New Information About Nicotine Addiction
North American Precis Syndicate
New Information About Nicotine Addiction (NAPSA)—It is well known that smokingcigarettes can directly and often fatally damage the lungs. Now, according to the National Institute on Drug Abuse (NIDA), new research showsthat cigarette smokingalso decreasesthe levels of a critical enzyme called monamine oxidase B (MAO B)in the kidneys, heart, lungs and spleen. Too much or too little of this critical enzyme can have an effect on a person’s mental or physical health. “When we think about smoking and the harmful effects of smoke, we usually think of the lungs and of nicotine,” said Dr. Nora D. Volkow, NIDA’s director, one of the authors of this study. “But here we see a markedeffect on a major body enzymein parts of the body far removed from the lungs that we know is due to a substance other than nicotine. This alerts us to the fact that smoking, which is highly addictive, exposes the whole body to the thousands of compoundsin tobacco smoke.” Thirty percent of the U.S. population over the age of 12 (71.5 million people) uses tobacco. In addition to causing more than 440,000 deaths each year, smok- ing costs more than $75 billion in direct medical costs each year. Because the nicotine in tobacco is highly addictive, when smokers quit, they often experi- help scientists develop new nicotine addiction medications. Another study found dramatic changes in the brain’s pleasurecircuits during withdrawal from chronic nicotine use. These changes are comparable in magnitude and duration to similar changes observed during the withdrawal from other abused drugs such as —= brain” lungs Ueto Lata) Non-smoker Normal EnzymeLevel cocaine, opiates, amphetamines Smoker Reduced EnzymeLevel TY) Cigarettes can contribute to sending your health up in smoke in more ways and more parts of the body than previously thought. ence physical and emotional withdrawal symptoms. Research has shown that nicotine, like cocaine, heroin and mar- ijuana, increases the level of the neurotransmitter dopamine, which affects the brain pathways that control reward and pleasure. Recently, scientists pinpointed a particular molecule (the beta 2 [b2] subunit of the nicotine cholinergic receptor) as playing an important role in who is morelikely to become addicted to cigarettes. In tests, mice that lack this subunit fail to give themselves nicotine, implying that without the b2 subunit, the mice do not experience nicotine as positively. This new finding may and alcohol. Scientists found that laboratory rats whose nicotine was withdrawn suddenly had a harder time experiencing pleasure from other sources. These changeslasted several days and maycorrespond to the anxiety and depression experienced by humans after quitting “cold turkey.” The results of this research may help develop better treatments for withdrawal symptoms that can interfere with quitting smoking. Studies have shown that medication combined with behavioral treatment, including psychological support and skills training have the highest long-term success rates in helping smokers quit using tobacco. For more information on nico- tine addiction, visit www.smoking. drugabuse.gov, a Web site created by the National Institute on Drug Abuse, a component of the National Institutes of Health, U.S. Department of Health and Human Services.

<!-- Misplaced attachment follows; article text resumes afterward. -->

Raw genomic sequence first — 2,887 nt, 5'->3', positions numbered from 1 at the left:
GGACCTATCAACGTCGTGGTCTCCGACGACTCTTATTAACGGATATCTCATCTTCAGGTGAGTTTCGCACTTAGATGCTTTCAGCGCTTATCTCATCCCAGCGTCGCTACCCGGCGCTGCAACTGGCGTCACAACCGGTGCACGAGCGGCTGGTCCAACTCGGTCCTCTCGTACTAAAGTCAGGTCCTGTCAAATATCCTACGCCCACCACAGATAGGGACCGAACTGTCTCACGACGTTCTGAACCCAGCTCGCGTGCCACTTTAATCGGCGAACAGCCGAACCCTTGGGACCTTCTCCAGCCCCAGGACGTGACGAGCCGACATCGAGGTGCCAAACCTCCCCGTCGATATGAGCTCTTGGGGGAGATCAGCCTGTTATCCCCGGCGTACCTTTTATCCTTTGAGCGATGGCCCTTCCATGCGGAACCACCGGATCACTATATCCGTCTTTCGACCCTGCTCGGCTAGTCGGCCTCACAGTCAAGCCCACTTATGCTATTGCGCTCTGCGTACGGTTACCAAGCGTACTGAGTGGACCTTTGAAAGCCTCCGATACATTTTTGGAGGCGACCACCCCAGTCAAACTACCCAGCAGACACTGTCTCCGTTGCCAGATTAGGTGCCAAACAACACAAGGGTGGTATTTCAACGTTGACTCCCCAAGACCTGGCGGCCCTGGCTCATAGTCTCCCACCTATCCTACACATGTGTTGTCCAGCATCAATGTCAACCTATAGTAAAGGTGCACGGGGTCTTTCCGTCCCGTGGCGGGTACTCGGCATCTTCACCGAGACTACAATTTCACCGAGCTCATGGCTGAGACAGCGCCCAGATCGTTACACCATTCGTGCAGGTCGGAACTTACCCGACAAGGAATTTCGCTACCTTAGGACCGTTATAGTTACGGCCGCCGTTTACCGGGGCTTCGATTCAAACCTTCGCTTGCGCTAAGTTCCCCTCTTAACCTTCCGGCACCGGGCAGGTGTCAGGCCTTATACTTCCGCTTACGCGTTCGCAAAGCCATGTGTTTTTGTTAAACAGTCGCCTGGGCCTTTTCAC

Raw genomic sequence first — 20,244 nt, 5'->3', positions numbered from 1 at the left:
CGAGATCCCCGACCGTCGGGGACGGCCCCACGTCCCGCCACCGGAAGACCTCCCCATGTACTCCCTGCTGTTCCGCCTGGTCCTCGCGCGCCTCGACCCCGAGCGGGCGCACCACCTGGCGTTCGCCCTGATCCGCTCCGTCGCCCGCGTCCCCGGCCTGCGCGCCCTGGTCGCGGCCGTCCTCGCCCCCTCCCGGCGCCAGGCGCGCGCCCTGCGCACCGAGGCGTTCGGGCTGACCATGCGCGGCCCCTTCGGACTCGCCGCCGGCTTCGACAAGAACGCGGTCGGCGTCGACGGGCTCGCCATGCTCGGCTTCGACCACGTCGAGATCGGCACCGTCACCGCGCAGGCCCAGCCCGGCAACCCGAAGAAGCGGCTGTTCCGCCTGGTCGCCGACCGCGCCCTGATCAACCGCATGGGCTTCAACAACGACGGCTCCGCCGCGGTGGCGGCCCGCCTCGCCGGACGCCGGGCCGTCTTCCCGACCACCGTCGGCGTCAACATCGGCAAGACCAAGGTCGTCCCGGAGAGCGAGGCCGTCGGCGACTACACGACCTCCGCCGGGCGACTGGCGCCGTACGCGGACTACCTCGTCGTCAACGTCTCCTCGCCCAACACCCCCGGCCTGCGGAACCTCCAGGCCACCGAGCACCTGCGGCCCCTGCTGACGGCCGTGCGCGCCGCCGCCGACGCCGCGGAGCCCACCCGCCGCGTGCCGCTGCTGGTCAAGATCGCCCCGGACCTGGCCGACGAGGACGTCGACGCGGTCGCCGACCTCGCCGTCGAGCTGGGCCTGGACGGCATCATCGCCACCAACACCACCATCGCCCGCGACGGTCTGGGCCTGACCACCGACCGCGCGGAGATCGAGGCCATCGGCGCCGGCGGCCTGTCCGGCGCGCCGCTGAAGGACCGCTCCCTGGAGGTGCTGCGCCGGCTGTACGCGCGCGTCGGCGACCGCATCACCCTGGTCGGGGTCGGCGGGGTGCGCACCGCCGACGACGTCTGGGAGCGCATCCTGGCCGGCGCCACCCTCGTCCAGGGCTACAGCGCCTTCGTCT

On the Net:North American Precis Syndicate, Inc.(NAPSI)